WeWork Inc. is trying to turn a profit before its once formidable cash reserves run out. The Federal Reserve’s efforts to fight inflation have made that harder.
Recession fears and tech-industry job cuts are weighing on demand for co-working desks. Meanwhile, money-losing companies such as WeWork are squeezed by higher interest rates, which have made debt harder to come by and the promise of future profit less appealing to investors.
WeWork, saddled with expensive long-term leases and more than $3 billion of debt, recorded a negative cash flow of around $4.3 billion between July 2020 and September of this year. It has been able to cover its losses partly with loans and equity investments from its biggest backer, SoftBank Group Corp., which to date has sunk more than $10 billion into the business.
WeWork has burned through nearly all of it. The company has $500 million in undrawn debt commitments from SoftBank and has said it expects to end 2022 with $300 million in cash, less than one-third of what it had at the end of 2021. Its debt contracts allow it to borrow another $500 million.
WEWORK PLANS TO SHUTTER 40 LOCATIONS IN US
WeWork chief executive Sandeep Mathrani said in an interview that the company has enough resources to make it through next year, even if its occupancy drops by 10 percentage points. In November, WeWork said it would close 40 money-losing U.S. locations, and Mr. Mathrani said he can close more to preserve cash.
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“We’re not waking up today, like most other companies, talking about streamlining because they see the current headwinds,” he said. “We’ve been streamlining the company since March of 2020.”
Some analysts say WeWork is still paying the price for its pursuit of growth at any cost under former chief executive Adam Neumann.
Fitch Ratings this month downgraded some of WeWork’s bonds, which already were rated at one of the lowest junk bond ratings. The company’s shares are down more than 70% this year.
WeWork’s “challenges may be exacerbated by deteriorating macro conditions in 2023,” Fitch wrote in its report. The ratings firm said that the company may need to raise more money in 2024. WeWork bonds were trading 48 cents on the dollar as of Monday, down from 97 cents in January.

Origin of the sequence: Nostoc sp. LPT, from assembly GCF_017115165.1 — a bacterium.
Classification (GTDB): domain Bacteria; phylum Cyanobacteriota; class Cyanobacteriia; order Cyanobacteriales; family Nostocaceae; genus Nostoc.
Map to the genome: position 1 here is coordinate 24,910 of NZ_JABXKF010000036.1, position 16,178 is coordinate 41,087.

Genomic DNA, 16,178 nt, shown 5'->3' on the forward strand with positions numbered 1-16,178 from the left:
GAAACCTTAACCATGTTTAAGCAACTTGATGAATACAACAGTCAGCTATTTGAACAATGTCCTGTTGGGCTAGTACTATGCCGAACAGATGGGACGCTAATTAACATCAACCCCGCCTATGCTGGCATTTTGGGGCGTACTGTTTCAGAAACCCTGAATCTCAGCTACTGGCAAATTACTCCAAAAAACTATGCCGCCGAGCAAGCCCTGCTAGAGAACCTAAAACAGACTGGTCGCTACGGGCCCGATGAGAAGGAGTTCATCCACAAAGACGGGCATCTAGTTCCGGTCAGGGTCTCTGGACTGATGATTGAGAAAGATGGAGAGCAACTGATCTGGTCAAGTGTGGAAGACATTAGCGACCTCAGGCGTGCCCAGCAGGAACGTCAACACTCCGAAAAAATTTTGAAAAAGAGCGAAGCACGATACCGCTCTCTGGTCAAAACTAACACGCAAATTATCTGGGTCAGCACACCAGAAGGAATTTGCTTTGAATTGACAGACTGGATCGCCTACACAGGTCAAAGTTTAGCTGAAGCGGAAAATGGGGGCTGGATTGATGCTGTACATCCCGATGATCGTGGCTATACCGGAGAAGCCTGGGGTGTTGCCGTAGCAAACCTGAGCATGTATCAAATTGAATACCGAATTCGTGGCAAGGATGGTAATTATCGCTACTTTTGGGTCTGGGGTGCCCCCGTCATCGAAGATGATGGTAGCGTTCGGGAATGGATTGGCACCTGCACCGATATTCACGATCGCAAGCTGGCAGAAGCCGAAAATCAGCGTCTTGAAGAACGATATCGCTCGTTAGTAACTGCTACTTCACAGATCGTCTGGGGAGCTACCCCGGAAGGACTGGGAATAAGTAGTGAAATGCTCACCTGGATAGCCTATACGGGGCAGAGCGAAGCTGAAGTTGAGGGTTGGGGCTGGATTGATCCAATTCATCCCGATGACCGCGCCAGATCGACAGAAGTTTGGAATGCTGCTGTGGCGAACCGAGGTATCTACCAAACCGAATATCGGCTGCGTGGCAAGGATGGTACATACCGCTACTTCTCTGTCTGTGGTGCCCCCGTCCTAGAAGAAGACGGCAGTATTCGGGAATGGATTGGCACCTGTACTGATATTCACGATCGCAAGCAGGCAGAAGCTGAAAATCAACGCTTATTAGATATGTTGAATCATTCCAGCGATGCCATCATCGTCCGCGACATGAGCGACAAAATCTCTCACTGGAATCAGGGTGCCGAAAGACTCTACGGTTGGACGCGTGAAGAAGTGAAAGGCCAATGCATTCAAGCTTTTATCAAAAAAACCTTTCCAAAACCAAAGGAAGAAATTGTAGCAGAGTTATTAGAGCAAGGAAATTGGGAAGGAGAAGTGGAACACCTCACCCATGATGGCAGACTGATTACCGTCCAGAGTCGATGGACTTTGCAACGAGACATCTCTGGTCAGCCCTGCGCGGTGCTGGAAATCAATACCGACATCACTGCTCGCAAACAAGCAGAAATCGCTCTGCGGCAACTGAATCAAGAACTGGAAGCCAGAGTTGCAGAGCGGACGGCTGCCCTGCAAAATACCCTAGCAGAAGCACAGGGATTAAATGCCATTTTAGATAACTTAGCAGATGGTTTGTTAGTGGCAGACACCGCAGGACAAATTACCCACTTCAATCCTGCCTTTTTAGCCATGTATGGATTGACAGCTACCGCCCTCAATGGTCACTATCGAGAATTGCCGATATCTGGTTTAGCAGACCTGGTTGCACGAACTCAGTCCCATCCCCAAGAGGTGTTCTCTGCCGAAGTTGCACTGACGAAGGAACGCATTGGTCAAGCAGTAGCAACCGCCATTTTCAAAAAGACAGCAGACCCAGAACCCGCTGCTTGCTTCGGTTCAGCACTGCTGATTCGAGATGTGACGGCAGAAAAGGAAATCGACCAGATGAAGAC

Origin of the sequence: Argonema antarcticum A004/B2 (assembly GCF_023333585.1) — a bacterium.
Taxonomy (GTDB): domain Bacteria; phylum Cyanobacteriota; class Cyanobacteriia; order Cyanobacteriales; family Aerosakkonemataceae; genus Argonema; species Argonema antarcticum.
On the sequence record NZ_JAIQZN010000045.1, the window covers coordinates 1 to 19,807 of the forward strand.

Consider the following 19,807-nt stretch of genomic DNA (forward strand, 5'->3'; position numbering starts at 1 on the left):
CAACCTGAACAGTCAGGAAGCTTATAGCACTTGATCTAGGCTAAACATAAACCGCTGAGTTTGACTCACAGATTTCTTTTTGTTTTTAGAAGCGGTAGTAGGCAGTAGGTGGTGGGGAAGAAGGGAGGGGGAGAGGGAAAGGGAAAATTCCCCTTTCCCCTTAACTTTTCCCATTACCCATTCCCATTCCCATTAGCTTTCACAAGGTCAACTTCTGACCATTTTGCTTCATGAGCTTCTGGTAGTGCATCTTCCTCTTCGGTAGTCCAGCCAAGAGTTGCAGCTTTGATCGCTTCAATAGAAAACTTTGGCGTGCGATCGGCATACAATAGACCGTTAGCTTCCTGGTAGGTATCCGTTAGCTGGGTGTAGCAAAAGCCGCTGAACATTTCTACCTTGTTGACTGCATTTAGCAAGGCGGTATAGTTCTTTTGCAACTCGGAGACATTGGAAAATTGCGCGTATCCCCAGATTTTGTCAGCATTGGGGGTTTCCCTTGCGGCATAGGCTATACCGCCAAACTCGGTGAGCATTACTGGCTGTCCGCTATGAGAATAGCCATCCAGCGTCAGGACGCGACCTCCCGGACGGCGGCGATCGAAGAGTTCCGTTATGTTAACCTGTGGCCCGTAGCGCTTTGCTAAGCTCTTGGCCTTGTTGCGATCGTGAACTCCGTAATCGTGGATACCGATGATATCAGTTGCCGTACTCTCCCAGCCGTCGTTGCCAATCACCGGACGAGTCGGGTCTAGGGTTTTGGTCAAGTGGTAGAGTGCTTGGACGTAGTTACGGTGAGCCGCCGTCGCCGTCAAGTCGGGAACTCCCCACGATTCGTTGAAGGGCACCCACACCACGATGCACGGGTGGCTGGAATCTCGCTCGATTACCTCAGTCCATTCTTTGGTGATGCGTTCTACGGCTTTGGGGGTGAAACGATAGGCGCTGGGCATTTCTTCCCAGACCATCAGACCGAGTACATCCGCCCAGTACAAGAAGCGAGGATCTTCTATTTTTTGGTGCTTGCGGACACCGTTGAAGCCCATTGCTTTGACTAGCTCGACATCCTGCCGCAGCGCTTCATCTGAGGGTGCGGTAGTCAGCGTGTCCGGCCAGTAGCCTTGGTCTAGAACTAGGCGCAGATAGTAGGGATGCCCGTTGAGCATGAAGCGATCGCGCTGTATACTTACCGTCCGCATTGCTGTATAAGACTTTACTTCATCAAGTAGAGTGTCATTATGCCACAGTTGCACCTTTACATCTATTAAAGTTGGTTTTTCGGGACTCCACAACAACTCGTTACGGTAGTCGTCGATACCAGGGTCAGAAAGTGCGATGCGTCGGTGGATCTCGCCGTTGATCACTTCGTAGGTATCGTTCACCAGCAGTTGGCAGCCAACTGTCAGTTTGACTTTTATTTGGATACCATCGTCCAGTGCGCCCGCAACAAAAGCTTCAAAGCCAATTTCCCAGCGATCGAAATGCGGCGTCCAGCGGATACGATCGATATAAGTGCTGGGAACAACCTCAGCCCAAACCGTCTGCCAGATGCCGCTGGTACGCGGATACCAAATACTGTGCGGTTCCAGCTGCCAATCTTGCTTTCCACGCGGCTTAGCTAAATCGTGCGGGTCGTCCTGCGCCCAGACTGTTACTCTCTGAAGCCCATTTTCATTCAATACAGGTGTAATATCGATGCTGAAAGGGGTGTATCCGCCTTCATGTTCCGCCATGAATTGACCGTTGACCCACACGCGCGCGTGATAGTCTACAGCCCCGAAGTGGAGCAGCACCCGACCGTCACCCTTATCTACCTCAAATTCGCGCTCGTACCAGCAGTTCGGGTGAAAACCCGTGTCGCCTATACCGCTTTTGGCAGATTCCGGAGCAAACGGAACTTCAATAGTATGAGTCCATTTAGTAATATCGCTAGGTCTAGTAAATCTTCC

The fate of co-working businesses, which sign long-term leases that can be as long as 15 years and rent out their space by the month or year, has been closely tied to the economy. If companies lay off workers or start worrying about falling profit, they are more likely to ditch desks as well. The tech industry, which accounts for a big share of WeWork’s customers, has seen a surge in layoffs. Meta Platforms Inc., Amazon Inc. and Twitter Inc. are among those announcing job cuts.
Co-working memberships are often easier to jettison than traditional office leases because of the shorter leases. WeWork pays a fixed rent for most of its leases, meaning it can rack up steep losses if it can’t fill desks.
DEAL FOR OFFICE SPACE NEAR BIG US CITIES BETS ON SUBURBAN LIFESTYLE, REMOTE WORK
“If you see occupancy fall, then you’re burning more cash,” said Vikram Malhotra, co-head of real-estate investment trust research at Mizuho.
WeWork has some things breaking in its favor. Recession fears and the growing popularity of remote work could make short-term co-working memberships more appealing to companies unwilling to commit to long-term leases in an uncertain environment, real-estate brokers say. Even after recent job cuts, tech companies still employ far more people than a few years ago.
“Flexible office space has tailwinds,” said Mr. Mathrani, who served as CEO of mall owner GGP Inc. before taking over WeWork in 2020. “It almost reminds me of my shopping-center days, when e-commerce sales were going up and brick-and-mortar sales were going down.”
A weak office market also gives WeWork more bargaining power with property owners, said Alexander Goldfarb, an analyst at Piper Sandler & Co. He said that while WeWork’s leases are long-term, the company only signed guarantees for a few years of rent payments in most cases. “They can go back to the landlord and be like, look, we want to stay, but we’re not paying this rent anymore, so cut us a new deal,” Mr. Goldfarb said.
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WeWork’s losses have narrowed this year, and 72% of the company’s desks were leased in the third quarter; that is up from 50% in the summer of 2020 but still well below the 84% occupancy rate in 2018. Mr. Mathrani said demand for flexible office space is coming back more slowly than he anticipated in the U.S., where occupancy continues to lag behind Europe and Asia.
The company’s negative cash flow shrank from $523 million in the third quarter of 2020 to $205 million in the third quarter of this year.
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